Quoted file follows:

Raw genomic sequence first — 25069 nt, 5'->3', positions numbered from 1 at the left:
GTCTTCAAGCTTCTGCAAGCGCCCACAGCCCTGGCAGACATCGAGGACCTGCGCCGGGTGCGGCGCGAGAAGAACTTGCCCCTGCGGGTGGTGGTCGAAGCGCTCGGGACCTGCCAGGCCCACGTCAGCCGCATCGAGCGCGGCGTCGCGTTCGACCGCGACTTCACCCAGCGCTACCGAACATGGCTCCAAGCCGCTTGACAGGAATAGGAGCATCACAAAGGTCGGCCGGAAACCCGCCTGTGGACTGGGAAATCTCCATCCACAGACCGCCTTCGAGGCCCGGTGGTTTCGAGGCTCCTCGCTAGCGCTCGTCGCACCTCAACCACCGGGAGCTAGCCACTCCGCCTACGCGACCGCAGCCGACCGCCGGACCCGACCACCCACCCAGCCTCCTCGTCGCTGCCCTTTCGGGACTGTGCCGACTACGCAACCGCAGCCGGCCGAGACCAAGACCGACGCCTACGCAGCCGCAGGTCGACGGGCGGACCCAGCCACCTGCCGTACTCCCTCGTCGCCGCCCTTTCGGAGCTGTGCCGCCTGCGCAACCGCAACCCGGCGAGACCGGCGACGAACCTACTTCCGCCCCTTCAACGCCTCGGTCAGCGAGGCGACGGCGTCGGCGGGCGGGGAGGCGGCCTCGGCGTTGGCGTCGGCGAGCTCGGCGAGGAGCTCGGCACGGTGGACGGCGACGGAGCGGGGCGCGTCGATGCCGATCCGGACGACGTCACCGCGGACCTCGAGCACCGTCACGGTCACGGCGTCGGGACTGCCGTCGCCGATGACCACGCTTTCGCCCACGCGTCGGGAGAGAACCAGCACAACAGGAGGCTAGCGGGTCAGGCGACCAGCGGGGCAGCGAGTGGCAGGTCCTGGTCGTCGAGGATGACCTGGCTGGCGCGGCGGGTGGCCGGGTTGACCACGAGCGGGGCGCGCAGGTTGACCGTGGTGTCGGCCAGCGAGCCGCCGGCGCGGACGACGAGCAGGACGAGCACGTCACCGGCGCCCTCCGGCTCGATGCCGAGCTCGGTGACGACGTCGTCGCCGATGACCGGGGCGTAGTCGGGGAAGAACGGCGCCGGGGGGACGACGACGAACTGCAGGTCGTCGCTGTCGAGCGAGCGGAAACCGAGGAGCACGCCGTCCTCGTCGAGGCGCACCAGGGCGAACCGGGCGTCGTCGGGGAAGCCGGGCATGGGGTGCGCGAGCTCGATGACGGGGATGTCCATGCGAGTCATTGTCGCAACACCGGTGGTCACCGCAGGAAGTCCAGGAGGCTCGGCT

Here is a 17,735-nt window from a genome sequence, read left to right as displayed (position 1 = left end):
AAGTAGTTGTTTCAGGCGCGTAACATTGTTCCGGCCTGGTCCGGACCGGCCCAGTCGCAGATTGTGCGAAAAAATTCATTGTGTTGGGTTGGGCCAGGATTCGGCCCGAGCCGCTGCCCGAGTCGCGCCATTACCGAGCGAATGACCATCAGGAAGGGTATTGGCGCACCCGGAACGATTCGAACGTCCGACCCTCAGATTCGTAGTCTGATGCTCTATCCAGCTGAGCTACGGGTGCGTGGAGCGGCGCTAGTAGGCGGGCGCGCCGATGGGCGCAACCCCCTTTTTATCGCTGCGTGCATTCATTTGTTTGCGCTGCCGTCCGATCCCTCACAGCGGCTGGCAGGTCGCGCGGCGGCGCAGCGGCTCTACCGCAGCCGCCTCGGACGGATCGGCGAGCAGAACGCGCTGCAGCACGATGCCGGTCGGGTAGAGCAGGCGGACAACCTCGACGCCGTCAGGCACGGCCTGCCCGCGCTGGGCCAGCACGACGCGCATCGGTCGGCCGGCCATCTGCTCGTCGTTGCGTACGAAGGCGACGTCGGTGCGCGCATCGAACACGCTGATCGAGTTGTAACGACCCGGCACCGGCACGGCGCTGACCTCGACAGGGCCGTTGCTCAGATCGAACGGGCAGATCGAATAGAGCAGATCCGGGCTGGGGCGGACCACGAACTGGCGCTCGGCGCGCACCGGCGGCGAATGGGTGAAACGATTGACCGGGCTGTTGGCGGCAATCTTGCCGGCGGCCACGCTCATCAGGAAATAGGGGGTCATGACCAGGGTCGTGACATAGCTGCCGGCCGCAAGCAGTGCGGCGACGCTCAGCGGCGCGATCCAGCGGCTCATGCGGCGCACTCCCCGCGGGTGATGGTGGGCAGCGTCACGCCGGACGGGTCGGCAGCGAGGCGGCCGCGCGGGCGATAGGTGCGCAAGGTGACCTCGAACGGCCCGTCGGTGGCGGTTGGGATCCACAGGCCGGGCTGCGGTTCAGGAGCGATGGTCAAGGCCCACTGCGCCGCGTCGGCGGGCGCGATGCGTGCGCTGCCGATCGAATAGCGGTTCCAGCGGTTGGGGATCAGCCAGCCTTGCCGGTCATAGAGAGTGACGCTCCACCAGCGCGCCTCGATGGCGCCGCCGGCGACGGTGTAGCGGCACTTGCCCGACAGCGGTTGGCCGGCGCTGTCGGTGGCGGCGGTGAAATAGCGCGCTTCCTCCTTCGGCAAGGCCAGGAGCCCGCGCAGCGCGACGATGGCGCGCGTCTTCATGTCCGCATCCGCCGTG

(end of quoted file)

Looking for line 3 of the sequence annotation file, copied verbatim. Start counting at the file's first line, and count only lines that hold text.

Here is a 17,735-nt window from a genome sequence, read left to right as displayed (position 1 = left end):